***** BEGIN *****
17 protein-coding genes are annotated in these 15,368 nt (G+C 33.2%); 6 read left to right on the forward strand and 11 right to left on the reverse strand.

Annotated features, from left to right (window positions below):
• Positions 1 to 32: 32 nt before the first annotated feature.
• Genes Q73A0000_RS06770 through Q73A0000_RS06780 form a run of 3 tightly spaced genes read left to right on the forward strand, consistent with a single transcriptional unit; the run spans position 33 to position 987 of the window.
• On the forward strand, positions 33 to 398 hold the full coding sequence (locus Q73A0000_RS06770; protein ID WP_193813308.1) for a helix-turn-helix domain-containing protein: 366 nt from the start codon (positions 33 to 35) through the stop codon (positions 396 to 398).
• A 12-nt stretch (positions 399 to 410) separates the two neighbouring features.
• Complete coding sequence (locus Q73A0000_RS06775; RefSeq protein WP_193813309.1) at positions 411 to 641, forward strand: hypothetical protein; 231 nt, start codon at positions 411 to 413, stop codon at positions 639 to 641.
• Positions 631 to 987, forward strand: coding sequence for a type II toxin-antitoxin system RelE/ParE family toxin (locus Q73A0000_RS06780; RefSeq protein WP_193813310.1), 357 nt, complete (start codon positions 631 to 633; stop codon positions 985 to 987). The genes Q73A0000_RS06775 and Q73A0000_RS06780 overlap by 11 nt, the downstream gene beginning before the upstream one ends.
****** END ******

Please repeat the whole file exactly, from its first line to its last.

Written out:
17 protein-coding genes are annotated in these 15,368 nt (G+C 33.2%); 6 read left to right on the forward strand and 11 right to left on the reverse strand.

Annotated features, from left to right (window positions below):
• Positions 1 to 32: 32 nt before the first annotated feature.
• Genes Q73A0000_RS06770 through Q73A0000_RS06780 form a run of 3 tightly spaced genes read left to right on the forward strand, consistent with a single transcriptional unit; the run spans position 33 to position 987 of the window.
• On the forward strand, positions 33 to 398 hold the full coding sequence (locus Q73A0000_RS06770; protein ID WP_193813308.1) for a helix-turn-helix domain-containing protein: 366 nt from the start codon (positions 33 to 35) through the stop codon (positions 396 to 398).
• A 12-nt stretch (positions 399 to 410) separates the two neighbouring features.
• Complete coding sequence (locus Q73A0000_RS06775; RefSeq protein WP_193813309.1) at positions 411 to 641, forward strand: hypothetical protein; 231 nt, start codon at positions 411 to 413, stop codon at positions 639 to 641.
• Positions 631 to 987, forward strand: coding sequence for a type II toxin-antitoxin system RelE/ParE family toxin (locus Q73A0000_RS06780; RefSeq protein WP_193813310.1), 357 nt, complete (start codon positions 631 to 633; stop codon positions 985 to 987). The genes Q73A0000_RS06775 and Q73A0000_RS06780 overlap by 11 nt, the downstream gene beginning before the upstream one ends.